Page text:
E E 339 - CN2-crystals(1)

E E 339 - CN2-crystals(1) - 1 Semiconductor Crystals:...

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Unformatted text preview: 1 Semiconductor Crystals: properties and growth Semiconductor Crystals: properties and growth 1 Outline basic solid types crystal structure: general discussion crystal structure of most semiconductors Notation to denote planes and directions: “Miller indices” (jargon of the trade) Semiconductor crystal growth and wafer fabrication 2 2 There are three basic solid types: Crystalline (ordered) … as, for example, diamond Amorphous (disordered) … as, for example, window glass Solid types Polycrystalline (many small single crystalline/ordered regions randomly oriented to each other) … as, e.g., polysilicon Figure 1—1 Three types of solids, classified according to atomic arrangement: (a) crystalline and (b) amorphous materials are illustrated by microscopic views of the atoms, whereas (c) polycrystalline structure is illustrated by a more macroscopic view of adjacent single-crystalline regions, such as (a). 3 A semiconductor device may contain all three types as is the case for the “semiconductor” Industry workhorse, the m etal (actually typically highly conductive poly-Si) o xide (SiO 2 ) s emiconductor (Si) f ield-e ffect t ransistor (MOSFET). Figure 6—33* Cross section of a metal in this case … MOSFET. This high resolution transmission electron micrograph of a silicon Metal–Oxide Semiconductor Field Effect Transistor shows the silicon channel and metal gate separated by a thin (40Å, 4nm) silicon–dioxide insulator The inset amorphous SiO 2 crystalline Si … but more often poly Si insulator. The inset shows a magnified view of the three regions, in which individual rows of atoms in the crystalline silicon can be distinguished. (Photograph courtesy of AT&T Bell Laboratories.) 4 3 We will be principally, but not exclusively, interested in the properties of charge carriers in semiconductor crystals in this course. Metals or polysilicon are most often used simply as contacts (reservoirs of carriers) and amorphous materials are most often simply used as insulators (barriers to charge transport). 5 Hess, 2.4 modified: one view of a t ti f A crystal is, simply put, a periodic array of atoms. Crystal structure representation of, e.g., a GaAs cyrstal. However, to distinguish among the many possible types of crystal structures and the analyze their properties requires a bit more elaborate description of their structure … … employing terminology such as “Bravais lattice,” “atomic basis,” “translation/basis vectors,” “unit cells,” and “primitive” versions of all of the above. 6 4 Crystal structure is described via a “Bravais lattice ” and an “atomic basis ,” where … … a “ Bravais lattice ” is a periodic array of “points”—a mathematical construct—such that the lattice looks identical from each point....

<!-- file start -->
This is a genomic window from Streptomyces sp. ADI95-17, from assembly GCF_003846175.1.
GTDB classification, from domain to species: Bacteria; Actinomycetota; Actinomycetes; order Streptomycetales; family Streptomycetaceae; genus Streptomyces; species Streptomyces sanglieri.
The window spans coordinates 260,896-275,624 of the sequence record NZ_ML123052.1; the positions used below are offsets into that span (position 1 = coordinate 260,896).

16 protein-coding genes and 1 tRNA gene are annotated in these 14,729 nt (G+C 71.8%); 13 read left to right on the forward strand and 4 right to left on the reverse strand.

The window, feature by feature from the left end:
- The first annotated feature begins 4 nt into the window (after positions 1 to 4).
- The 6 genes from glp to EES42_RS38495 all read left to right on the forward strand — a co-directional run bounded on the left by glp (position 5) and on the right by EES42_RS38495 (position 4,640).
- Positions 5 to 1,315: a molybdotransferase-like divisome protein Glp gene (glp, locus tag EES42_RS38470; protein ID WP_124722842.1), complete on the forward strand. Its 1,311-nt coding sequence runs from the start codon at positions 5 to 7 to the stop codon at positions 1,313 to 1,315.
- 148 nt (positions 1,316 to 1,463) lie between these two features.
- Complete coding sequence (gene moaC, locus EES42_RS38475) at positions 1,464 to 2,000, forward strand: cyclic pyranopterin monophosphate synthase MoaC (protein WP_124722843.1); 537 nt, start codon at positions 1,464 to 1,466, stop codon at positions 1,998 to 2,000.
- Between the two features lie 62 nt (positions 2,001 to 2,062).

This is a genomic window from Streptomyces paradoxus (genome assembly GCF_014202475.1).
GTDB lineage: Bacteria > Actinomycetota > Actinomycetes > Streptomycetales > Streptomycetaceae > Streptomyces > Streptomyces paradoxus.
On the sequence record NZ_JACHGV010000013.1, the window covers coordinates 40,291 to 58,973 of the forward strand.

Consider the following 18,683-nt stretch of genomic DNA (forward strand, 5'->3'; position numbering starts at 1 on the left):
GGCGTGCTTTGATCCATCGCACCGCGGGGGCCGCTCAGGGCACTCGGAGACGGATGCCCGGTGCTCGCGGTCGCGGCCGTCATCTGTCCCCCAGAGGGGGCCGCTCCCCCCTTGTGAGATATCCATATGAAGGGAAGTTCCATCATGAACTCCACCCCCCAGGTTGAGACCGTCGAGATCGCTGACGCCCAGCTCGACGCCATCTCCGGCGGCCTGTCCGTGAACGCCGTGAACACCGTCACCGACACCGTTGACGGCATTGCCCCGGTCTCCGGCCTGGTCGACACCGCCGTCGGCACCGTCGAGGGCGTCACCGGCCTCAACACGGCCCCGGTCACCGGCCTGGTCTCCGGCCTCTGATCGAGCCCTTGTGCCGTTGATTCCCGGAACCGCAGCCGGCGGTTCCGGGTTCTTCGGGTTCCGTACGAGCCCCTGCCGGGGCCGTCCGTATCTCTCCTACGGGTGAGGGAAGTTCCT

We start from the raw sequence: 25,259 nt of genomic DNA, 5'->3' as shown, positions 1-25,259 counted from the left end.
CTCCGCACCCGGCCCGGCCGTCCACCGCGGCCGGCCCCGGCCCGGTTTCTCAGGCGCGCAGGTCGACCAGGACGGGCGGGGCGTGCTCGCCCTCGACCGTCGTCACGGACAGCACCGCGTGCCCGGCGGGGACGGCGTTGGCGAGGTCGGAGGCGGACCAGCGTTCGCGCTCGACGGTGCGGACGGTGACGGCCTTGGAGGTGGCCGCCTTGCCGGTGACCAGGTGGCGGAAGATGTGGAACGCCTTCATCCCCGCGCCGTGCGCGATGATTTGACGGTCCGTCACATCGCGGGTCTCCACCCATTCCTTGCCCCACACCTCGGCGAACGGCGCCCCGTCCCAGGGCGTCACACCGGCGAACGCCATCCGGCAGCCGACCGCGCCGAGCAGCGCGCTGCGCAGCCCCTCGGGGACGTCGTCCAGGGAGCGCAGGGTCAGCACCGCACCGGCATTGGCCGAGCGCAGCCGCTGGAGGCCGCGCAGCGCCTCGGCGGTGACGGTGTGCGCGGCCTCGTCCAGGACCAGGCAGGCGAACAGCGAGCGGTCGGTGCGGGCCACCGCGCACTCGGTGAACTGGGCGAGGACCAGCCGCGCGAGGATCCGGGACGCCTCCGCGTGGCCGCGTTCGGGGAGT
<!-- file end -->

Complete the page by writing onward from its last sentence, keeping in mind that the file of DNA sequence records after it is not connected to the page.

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This note was uploaded on 09/03/2011 for the course E E 339 taught by Professor Leonardregister during the Fall '11 term at University of Texas.

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E E 339 - CN2-crystals(1) - 1 Semiconductor Crystals:...

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